Maybe he just wants to play happy families with his GF for a day and have a 'fun' outing at the zoo. He clearly has no idea how much work a 2-year old can be!

Maybe you can compromise with him and let him take your DD out in the morning for a few hours e.g. from 9-12 and then take her home. I don't think many 2 year olds would last longer than that anyway with a lot of stimulation and new people around. They tire quickly at that age...

I don't think it's weird either. We spent four years living overseas and both my husband and I would take our nieces and nephews out alone when we visited, both younger and older.

My husband loves them, just as he loves the rest of his family. To suggest that wanting to spend time with them is in any way 'weird' is a horrible testament to the suggestors mindset.

OP if you aren't comfortable with it then that's up to you, you know your child. But please ignore the scaremongers who are implying there is something wrong with your bil wanting to spend time alone with your child. I worked with child sexual offenders, so tend to know a lot more about them than your average person (and often wish I didn't!) and I don't think this is weird or indicative of anything other than an uncle wanting to give his brother's child a fabulous time, but, because he doesn't know your child he isn't aware that they may not be ready for a full day with him.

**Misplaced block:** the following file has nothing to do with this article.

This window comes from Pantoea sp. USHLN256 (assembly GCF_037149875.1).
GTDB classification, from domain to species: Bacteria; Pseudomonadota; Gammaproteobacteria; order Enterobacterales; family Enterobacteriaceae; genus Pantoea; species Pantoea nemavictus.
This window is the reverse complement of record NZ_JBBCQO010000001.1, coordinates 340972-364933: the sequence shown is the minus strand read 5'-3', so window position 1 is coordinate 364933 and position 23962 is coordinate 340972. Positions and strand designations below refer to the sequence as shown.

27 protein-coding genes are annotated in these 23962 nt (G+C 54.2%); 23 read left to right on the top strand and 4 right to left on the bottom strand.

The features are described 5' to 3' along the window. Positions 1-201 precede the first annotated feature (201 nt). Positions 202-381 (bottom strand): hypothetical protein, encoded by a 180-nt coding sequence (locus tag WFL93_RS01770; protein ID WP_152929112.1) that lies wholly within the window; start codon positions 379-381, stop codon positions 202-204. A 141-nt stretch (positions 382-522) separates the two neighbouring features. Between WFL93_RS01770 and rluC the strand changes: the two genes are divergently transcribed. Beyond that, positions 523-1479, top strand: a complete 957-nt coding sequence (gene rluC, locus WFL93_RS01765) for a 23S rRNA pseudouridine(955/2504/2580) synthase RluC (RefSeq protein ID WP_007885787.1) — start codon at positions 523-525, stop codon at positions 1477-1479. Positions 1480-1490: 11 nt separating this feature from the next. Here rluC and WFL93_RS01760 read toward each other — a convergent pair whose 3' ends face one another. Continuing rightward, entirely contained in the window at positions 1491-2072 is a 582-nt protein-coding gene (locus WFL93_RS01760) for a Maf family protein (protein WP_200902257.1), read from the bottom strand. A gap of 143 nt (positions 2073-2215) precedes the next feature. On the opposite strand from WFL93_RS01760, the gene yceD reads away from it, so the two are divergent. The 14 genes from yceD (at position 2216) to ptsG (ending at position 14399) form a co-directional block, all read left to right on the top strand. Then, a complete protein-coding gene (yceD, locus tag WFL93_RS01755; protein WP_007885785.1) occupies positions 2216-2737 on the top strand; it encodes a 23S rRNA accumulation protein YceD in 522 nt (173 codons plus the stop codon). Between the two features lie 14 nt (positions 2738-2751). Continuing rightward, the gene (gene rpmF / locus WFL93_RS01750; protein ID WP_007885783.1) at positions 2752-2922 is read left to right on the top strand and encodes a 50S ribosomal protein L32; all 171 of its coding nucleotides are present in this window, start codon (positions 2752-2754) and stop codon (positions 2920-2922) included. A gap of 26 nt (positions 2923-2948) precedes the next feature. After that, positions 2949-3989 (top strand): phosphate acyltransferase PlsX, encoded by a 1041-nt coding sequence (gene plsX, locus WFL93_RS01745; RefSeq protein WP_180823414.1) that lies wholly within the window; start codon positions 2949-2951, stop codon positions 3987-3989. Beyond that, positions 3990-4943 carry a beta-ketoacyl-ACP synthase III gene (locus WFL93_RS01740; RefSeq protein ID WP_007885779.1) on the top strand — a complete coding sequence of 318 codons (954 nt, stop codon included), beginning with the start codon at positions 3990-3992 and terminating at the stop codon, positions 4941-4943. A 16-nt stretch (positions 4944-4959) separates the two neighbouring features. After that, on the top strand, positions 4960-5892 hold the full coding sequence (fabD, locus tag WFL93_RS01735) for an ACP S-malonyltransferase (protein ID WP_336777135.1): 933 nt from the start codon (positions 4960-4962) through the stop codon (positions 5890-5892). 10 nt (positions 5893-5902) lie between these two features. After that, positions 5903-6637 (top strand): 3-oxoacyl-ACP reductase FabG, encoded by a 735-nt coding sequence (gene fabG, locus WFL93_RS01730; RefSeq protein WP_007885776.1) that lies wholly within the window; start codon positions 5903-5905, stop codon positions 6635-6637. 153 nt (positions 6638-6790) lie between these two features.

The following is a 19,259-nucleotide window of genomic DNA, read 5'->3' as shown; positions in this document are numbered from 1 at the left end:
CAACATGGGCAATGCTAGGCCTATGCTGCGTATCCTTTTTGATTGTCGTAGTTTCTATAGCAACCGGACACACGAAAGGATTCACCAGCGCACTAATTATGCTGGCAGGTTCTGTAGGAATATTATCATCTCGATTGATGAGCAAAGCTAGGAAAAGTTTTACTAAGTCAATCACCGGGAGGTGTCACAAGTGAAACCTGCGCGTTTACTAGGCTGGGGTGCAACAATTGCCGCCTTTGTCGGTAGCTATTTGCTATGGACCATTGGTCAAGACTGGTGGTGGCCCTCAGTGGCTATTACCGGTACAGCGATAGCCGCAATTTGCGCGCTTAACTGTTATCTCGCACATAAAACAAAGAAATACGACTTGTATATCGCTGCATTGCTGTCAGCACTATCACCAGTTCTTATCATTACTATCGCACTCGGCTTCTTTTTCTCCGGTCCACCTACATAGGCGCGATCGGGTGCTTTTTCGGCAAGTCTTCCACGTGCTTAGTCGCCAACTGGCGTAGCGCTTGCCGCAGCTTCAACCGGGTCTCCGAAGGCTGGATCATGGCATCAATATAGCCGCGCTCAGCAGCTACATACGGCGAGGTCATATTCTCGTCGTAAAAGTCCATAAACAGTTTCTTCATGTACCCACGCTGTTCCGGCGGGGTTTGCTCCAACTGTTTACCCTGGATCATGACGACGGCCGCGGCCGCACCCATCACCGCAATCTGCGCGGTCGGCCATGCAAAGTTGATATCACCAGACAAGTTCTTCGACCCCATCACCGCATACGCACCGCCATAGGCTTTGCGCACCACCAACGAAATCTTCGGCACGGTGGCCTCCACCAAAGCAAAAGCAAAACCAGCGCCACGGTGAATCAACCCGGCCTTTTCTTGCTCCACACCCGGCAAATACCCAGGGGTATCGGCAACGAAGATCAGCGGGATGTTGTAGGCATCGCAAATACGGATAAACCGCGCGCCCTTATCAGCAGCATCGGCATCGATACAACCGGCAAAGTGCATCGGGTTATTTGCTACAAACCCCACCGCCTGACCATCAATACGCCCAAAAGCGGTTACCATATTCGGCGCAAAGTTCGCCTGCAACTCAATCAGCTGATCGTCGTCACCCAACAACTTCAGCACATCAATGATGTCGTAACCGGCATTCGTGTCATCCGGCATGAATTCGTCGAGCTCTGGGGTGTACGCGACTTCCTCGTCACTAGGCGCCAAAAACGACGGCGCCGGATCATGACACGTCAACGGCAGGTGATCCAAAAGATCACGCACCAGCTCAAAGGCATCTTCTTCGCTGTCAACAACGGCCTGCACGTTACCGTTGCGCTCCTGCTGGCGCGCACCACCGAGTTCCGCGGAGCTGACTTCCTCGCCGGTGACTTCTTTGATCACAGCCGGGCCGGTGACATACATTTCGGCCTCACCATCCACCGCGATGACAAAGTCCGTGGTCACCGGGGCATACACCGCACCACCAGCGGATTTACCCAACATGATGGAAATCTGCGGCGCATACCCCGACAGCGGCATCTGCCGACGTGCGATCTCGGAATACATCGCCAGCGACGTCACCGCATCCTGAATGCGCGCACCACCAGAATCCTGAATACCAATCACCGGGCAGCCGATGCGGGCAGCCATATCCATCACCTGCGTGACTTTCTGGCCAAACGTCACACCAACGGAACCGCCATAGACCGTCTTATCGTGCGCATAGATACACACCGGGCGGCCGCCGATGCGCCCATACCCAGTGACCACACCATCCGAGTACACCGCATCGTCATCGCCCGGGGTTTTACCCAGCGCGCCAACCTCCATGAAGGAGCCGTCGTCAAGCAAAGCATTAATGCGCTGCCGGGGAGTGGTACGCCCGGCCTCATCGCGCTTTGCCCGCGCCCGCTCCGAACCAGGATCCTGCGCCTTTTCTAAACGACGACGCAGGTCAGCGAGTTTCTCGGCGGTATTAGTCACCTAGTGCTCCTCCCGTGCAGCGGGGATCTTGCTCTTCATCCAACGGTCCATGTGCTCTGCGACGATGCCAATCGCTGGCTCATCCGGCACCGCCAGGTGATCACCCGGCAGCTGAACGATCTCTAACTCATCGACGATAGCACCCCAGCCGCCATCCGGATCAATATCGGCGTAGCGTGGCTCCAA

Incidentally he's not wrong for asking either, some children, my 23 month old included, would happily go off for the day with someone they don't know well, whereas others won't. Both are fine.

Gah, stupid phone!

It's down to the individual needs of the child. I would let my DD go because I know my brother and sil can cope with a toddler, even though their first is still cooking, and because I know my daughter will be fine despite not seeing them very often. But that's her. I fully accept that another child may be the exact opposite, so on that situation, despite knowing my db and dsil would be fine I would say no, because the child wouldn't be.

If your child would potentially not be happy you are absolutely right to say no.

Catsize Sat 21-Sep-13 07:02:38

'GF Will have her nephew there who will be her safeguarding priority'.
Oh. My. Word.
I after think of my son as my 'safeguarding priority'. Hilarious.
Glad uncle no longer thought to be world's greatest peadophile now there is a woman in tow. confused
Poor blokes - they get a hard time nowadays.

Catsize Sat 21-Sep-13 07:03:05

Often. Not after.

Inertia Sat 21-Sep-13 08:12:45

It's not the right thing for your child - that should be the end of the story. She isn't a toy to be shared out, or a token to be handed over as proof of trust - she is a toddler with her own practical and emotional needs, and there's no reason why she should be dragged away from her parents to spend the day with three people she doesn't know.

Without making any accusations, I really don't get why they are insisting you and dh can't go along too. Surely a family day out for all of you would be more fun and easier in practical terms?